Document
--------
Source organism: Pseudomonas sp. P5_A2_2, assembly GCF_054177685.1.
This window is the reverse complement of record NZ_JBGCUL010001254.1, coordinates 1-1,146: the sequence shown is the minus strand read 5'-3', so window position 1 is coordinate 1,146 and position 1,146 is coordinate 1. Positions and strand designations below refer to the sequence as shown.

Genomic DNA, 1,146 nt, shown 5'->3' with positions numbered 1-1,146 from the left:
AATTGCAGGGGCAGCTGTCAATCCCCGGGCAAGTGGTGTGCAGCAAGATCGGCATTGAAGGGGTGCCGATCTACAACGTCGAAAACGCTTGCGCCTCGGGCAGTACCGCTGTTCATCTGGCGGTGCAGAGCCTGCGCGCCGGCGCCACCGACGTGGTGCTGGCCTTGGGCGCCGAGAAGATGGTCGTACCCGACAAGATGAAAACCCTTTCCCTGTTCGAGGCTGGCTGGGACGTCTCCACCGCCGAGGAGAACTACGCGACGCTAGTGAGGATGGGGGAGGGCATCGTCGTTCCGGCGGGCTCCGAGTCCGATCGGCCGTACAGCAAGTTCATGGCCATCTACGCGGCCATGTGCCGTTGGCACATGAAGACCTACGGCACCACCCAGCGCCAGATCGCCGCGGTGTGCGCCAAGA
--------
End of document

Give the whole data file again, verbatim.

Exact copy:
Source organism: Pseudomonas sp. P5_A2_2, assembly GCF_054177685.1.
This window is the reverse complement of record NZ_JBGCUL010001254.1, coordinates 1-1,146: the sequence shown is the minus strand read 5'-3', so window position 1 is coordinate 1,146 and position 1,146 is coordinate 1. Positions and strand designations below refer to the sequence as shown.

Genomic DNA, 1,146 nt, shown 5'->3' with positions numbered 1-1,146 from the left:
AATTGCAGGGGCAGCTGTCAATCCCCGGGCAAGTGGTGTGCAGCAAGATCGGCATTGAAGGGGTGCCGATCTACAACGTCGAAAACGCTTGCGCCTCGGGCAGTACCGCTGTTCATCTGGCGGTGCAGAGCCTGCGCGCCGGCGCCACCGACGTGGTGCTGGCCTTGGGCGCCGAGAAGATGGTCGTACCCGACAAGATGAAAACCCTTTCCCTGTTCGAGGCTGGCTGGGACGTCTCCACCGCCGAGGAGAACTACGCGACGCTAGTGAGGATGGGGGAGGGCATCGTCGTTCCGGCGGGCTCCGAGTCCGATCGGCCGTACAGCAAGTTCATGGCCATCTACGCGGCCATGTGCCGTTGGCACATGAAGACCTACGGCACCACCCAGCGCCAGATCGCCGCGGTGTGCGCCAAGA